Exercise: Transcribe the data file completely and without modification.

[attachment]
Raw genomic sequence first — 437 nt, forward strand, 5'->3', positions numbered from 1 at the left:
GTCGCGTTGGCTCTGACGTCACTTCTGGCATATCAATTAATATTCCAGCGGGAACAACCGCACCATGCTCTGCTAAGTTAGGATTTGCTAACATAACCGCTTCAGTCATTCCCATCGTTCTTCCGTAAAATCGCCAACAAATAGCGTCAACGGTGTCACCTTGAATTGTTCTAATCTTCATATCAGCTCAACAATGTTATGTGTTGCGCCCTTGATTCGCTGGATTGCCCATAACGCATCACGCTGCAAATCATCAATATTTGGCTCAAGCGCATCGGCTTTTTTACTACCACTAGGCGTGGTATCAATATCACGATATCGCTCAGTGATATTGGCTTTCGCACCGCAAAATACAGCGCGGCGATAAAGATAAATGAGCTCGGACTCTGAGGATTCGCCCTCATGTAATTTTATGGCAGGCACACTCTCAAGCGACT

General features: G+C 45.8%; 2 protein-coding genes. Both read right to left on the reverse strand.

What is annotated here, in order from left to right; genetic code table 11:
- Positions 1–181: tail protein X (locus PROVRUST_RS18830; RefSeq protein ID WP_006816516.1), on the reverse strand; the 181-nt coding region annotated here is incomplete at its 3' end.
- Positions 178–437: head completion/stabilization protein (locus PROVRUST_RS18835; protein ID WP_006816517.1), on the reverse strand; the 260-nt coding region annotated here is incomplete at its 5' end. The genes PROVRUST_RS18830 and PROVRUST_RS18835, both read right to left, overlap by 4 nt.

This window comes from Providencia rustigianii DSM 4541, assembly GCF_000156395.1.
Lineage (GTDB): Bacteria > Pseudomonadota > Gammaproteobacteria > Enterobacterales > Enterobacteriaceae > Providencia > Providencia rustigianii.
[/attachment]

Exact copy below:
Raw genomic sequence first — 437 nt, forward strand, 5'->3', positions numbered from 1 at the left:
GTCGCGTTGGCTCTGACGTCACTTCTGGCATATCAATTAATATTCCAGCGGGAACAACCGCACCATGCTCTGCTAAGTTAGGATTTGCTAACATAACCGCTTCAGTCATTCCCATCGTTCTTCCGTAAAATCGCCAACAAATAGCGTCAACGGTGTCACCTTGAATTGTTCTAATCTTCATATCAGCTCAACAATGTTATGTGTTGCGCCCTTGATTCGCTGGATTGCCCATAACGCATCACGCTGCAAATCATCAATATTTGGCTCAAGCGCATCGGCTTTTTTACTACCACTAGGCGTGGTATCAATATCACGATATCGCTCAGTGATATTGGCTTTCGCACCGCAAAATACAGCGCGGCGATAAAGATAAATGAGCTCGGACTCTGAGGATTCGCCCTCATGTAATTTTATGGCAGGCACACTCTCAAGCGACT

General features: G+C 45.8%; 2 protein-coding genes. Both read right to left on the reverse strand.

What is annotated here, in order from left to right; genetic code table 11:
- Positions 1–181: tail protein X (locus PROVRUST_RS18830; RefSeq protein ID WP_006816516.1), on the reverse strand; the 181-nt coding region annotated here is incomplete at its 3' end.
- Positions 178–437: head completion/stabilization protein (locus PROVRUST_RS18835; protein ID WP_006816517.1), on the reverse strand; the 260-nt coding region annotated here is incomplete at its 5' end. The genes PROVRUST_RS18830 and PROVRUST_RS18835, both read right to left, overlap by 4 nt.

This window comes from Providencia rustigianii DSM 4541, assembly GCF_000156395.1.
Lineage (GTDB): Bacteria > Pseudomonadota > Gammaproteobacteria > Enterobacterales > Enterobacteriaceae > Providencia > Providencia rustigianii.